Run with Discipline: insights on spiritual growth and suffering from Hebrews 12

image 1 - running

Endure hardship as discipline; God is treating you as his children. For what children are not disciplined by their father? (Hebrews 12:7)

this is a radical reframing of the suffering that the believers are enduring. It is not making light of the suffering, but an invitation to see suffering in a different light. What is that light? It is to see suffering in light of belief in God’s trustworthy work as a good Father.

There are two aspects of this perspective on suffering. The first is this: the race of faith requires enduring hardship as discipline.

Now everyone knows that if you want to run well, you have to train. As much as I would love to think that I could simply wake up one morning and run a marathon by simply changing my shoes and outfit, I know that would not work at all. So, the writer says, similar to an athlete who enters into training, we can begin to see our life as not only a race of faith but a training in faith. “Endure hardship,” the writer says, “as discipline.” This is the discipline not only of a good trainer, but of a good Father who is helping to shape faith into our lives so that we can run the race well. It does not mean it is easy, but we all know that, as in athletics, so too in life: no pain – no gain.

“How much more should we submit to the Father of spirits and live!” (Hebrews 12:9)

When we have that perspective on suffering and know that our trainer is also our good Father, we can then, second of all, as it says in verse 9, submit to the goodness of God’s fatherly training.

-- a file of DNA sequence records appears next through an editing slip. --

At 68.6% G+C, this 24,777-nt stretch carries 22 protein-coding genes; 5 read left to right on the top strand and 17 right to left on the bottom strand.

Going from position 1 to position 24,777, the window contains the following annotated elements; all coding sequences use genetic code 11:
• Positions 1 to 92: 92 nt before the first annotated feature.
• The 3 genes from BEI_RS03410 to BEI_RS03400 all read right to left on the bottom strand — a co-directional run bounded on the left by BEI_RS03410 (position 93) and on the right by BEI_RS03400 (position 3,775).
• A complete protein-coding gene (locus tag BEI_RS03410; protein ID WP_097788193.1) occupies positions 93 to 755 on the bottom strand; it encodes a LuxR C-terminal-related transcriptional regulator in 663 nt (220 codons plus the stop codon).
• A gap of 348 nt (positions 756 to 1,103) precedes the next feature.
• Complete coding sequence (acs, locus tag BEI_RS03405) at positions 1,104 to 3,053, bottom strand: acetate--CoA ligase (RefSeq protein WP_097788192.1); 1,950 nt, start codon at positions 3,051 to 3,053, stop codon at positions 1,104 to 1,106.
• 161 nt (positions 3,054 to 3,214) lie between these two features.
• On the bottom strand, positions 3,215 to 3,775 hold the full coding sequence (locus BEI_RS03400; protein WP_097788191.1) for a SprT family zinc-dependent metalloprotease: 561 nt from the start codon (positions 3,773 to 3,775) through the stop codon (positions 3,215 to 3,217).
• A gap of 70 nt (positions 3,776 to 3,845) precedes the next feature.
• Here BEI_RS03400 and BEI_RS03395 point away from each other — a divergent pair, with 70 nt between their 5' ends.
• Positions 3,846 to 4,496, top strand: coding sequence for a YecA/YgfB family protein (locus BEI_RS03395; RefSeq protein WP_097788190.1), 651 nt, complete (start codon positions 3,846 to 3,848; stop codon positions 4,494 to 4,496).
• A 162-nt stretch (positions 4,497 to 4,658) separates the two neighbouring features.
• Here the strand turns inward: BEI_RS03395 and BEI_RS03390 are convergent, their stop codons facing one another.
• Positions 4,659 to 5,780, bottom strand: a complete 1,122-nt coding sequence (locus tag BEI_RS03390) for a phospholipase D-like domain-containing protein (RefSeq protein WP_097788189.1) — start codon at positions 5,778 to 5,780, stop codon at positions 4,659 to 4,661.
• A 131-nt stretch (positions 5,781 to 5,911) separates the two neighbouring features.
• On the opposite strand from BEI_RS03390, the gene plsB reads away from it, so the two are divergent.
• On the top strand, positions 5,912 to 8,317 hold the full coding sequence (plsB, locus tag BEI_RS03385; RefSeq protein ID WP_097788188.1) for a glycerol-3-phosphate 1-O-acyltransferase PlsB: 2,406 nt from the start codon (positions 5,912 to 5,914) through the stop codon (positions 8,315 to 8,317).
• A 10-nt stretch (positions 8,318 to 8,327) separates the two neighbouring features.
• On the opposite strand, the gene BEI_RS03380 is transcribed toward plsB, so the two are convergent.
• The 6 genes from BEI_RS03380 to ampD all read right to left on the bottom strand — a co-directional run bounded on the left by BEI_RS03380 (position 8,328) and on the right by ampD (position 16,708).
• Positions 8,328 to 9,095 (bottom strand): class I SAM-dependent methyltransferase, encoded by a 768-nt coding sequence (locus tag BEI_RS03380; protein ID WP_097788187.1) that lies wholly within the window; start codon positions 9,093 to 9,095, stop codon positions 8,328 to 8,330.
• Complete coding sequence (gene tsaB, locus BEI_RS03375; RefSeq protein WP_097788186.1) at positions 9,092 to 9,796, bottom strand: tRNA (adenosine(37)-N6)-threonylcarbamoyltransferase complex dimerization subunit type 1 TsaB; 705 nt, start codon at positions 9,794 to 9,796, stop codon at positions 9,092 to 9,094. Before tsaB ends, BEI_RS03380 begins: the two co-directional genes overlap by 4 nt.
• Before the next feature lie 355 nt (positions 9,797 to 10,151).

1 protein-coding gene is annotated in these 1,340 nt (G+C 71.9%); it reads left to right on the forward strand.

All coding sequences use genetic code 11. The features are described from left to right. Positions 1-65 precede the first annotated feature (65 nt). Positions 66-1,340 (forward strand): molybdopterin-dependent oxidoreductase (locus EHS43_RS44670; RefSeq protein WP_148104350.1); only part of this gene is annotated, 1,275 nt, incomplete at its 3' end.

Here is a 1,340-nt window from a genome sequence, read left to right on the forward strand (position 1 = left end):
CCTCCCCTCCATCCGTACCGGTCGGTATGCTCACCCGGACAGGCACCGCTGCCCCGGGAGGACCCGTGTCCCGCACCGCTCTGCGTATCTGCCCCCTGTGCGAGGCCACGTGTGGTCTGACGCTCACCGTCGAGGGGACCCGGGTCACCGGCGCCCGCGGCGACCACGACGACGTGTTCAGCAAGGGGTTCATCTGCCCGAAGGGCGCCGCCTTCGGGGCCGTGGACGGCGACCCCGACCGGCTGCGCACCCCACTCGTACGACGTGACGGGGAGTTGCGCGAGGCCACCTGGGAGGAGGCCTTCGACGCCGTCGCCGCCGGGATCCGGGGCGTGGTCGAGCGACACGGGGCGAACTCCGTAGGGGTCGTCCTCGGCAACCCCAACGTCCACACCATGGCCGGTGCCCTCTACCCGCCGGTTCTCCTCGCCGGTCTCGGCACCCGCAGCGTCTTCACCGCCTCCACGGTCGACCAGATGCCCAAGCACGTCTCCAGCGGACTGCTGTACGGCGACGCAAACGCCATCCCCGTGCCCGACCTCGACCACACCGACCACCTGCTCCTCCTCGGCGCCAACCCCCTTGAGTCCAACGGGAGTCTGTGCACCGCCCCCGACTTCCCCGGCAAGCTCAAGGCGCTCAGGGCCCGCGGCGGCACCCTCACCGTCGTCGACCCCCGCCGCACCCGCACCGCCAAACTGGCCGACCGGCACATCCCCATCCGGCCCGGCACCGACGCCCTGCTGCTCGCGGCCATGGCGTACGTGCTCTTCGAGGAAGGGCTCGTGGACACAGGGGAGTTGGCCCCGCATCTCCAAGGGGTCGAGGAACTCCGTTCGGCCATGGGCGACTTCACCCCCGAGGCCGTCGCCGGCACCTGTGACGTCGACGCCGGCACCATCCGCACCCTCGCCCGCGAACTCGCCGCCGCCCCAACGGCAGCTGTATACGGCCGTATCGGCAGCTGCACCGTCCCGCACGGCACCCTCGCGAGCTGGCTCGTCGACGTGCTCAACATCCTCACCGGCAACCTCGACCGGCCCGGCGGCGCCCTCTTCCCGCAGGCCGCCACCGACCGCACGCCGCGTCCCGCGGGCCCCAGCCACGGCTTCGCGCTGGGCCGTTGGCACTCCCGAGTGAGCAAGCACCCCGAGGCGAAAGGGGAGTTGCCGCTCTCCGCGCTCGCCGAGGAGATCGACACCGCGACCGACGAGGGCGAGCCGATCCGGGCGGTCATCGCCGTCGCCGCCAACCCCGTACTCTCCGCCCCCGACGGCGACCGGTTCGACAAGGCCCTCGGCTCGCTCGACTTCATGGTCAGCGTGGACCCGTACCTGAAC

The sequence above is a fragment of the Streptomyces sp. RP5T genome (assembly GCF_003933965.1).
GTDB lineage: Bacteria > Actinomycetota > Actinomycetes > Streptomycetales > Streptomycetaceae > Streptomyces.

Now there is a difference between submitting to suffering and submitting to God’s fatherly training amidst suffering. There is a difference between giving ourselves over to suffering—letting it have its way with us—and giving ourselves over to God amidst our suffering—letting Him have His way with us. We still want to name wrong as wrong, injustice as injustice, sin as sin. We are not equating God with suffering. However, there is a difference when we know we are dearly loved children of God. We can trust our Father to apply His goodness to our lives even amidst situations we would never choose.

This is the reality that Paul describes in Romans 8:28, which is never trite, but deeply true that “in all things God works for the good of those who love him, who have been called according to his purpose.”

And so, in light of who we are as God’s dearly loved children, let us run the race of faith with discipline!

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